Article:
FIFA World Cup 2010: England's Wayne Rooney Should Not Apologize, Fans Should

Jamie WardSenior Analyst IJune 19, 2010

CAPE TOWN, SOUTH AFRICA - JUNE 18:  Wayne Rooney of England shows his frustration during the 2010 FIFA World Cup South Africa Group C match between England and Algeria at Green Point Stadium on June 18, 2010 in Cape Town, South Africa.  (Photo by Lars Baron/Getty Images)
Lars Baron/Getty Images

Another international tournament, another English disappointment.

The lack lustre display from under performing England players against a well-oiled and plucky Algerian outfit has led the country in to uproar.

We paid all this money out for expensive tickets, glossy match programs, over-priced food and drink at the stadium, air fare, hotels. We're away from our families and we have taken time off work; how dare these grossly over-paid prima donnas put in a display like that against such lowly opposition?

This is all I keep hearing today on the news, from people at work or walking along the street, in Sainsbury's, The Post Office, Facebookers, bloggers, Twitter's, and football fans who watch the game every four years.

I'm sorry, but how exactly does the burden of expense paid out by so called loyal supporters rest on the heads of the players?

They don't set the price of tickets for the games, decide how much to charge for food sold at stadiums, or have a say on the cost of flying to South Africa. They are not the ones who pump billions in to the sport at club level, or the ones who decide to pay obscene amounts of money simply to play football.

There is no doubting it was a incredibly poor display, but the reaction from supporters and the media has been typically over the top, and expectedly unsurprising.

It took England fans 93 minutes to turn on Fabio Capello and his misfiring team as the final whistle signalled a torrent of boos that drowned out the constant vuvuzela drone.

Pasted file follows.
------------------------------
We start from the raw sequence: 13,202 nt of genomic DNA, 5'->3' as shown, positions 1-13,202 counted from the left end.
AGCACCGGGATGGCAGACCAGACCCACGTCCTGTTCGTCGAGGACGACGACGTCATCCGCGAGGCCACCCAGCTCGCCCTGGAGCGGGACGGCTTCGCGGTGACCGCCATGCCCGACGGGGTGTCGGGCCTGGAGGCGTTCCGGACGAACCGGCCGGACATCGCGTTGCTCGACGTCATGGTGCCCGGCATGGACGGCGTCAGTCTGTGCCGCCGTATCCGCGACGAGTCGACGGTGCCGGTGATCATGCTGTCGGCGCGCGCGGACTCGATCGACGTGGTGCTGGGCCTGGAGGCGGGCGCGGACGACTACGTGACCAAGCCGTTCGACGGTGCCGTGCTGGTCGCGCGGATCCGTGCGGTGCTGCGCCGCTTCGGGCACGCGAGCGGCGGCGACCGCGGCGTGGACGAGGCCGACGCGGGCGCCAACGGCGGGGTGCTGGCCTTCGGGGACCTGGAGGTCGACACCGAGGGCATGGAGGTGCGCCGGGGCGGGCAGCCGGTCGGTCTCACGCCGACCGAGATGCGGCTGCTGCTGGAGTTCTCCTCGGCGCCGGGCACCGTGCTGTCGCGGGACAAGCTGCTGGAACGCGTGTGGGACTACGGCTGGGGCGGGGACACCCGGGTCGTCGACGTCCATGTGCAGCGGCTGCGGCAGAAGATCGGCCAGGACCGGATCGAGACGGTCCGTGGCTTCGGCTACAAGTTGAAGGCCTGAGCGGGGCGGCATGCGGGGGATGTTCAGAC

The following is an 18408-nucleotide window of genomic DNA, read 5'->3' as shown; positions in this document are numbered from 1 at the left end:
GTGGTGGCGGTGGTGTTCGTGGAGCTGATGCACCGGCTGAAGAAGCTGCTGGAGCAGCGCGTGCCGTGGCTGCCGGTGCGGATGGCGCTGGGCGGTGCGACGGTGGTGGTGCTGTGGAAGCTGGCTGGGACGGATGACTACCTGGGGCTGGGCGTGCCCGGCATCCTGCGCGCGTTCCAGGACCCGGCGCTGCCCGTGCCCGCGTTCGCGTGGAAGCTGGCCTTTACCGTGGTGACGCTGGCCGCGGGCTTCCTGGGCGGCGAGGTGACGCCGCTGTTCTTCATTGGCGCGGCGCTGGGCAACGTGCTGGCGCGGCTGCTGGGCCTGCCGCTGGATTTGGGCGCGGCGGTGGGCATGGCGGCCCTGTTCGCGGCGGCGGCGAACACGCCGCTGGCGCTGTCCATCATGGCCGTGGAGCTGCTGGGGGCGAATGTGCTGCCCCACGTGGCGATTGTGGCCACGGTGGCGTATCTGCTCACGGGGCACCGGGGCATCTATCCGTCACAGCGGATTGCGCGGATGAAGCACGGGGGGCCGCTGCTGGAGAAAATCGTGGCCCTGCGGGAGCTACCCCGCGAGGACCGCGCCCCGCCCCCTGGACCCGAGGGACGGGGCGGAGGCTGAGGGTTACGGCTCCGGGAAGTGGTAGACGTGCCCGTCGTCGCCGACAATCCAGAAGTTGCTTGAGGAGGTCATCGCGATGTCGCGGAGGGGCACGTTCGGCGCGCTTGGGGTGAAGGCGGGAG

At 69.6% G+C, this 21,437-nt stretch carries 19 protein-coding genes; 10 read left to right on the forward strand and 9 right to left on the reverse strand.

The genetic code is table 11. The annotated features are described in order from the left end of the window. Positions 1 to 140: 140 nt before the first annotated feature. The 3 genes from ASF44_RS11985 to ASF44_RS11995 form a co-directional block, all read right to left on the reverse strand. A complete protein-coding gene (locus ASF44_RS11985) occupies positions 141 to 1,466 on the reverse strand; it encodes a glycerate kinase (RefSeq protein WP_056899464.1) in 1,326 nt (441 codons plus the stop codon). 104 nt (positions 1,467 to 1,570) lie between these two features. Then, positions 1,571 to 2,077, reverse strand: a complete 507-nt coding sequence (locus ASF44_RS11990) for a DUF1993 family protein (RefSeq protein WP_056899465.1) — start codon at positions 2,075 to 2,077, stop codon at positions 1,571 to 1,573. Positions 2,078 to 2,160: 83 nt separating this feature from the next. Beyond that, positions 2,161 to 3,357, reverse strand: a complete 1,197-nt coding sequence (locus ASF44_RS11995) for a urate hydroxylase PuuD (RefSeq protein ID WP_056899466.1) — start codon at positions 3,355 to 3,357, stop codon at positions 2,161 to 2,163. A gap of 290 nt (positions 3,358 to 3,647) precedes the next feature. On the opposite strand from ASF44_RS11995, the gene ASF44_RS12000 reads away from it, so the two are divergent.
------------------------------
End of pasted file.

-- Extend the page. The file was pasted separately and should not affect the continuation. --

It took even less time for the match commentators to switch camps with only half the game elapsed before the ad nauseam questions of team selection, defensive mindset, tactical rigidity, and losing the dressing room filtered across the airwaves.

A manager who stormed through qualifying and had the country and all of it's journo's purring at the thought of winning the competition, who changed the mentality of the players, brought much needed professionalism and discipline off the field, and perhaps regrettably, built up the hopes of a nation desperate to bring home a trophy some believe we have a divine right to possess; simply because we invented the sport.

All forgotten about because of a draw against a team people spent months laughing off as being a walk over.

Luckily for Fabio Capello, a disappointed Wayne Rooney, with his typical short fuse (his English fight, determination, and heart, that supporters insist he keeps, but ridicules when a game is lost or it's aimed at them), spoke out against the chorus of disappointment that echoed around the stadium.

Probably not the wisest of moves from the United player, but the truth appears to have stung a few of the loyal supporters, who are quick to retaliate and point out how much they have spent on supporting the team they love.

The loyal proclaim how they are entitled to their opinion, and how they pay out all that money, so have a right to their say.

Well if that's the case then Wayne Rooney is perfectly entitled to his opinion.

The England striker should certainly not have to put out a public apology for simply voicing a personal opinion that happened to annoy some fickle and fair weather followers. I thought this was a country that championed freedom of speech?

With Wednesday's last group game being a must win in order to progress, its great to see a country and it's media get behind the players and do everything they can to get them across the finish line.

Another International tournament, another English disappointment.

But as I've come to expect from English football over the last few years, it's the supporters and the media who are the biggest disappointment.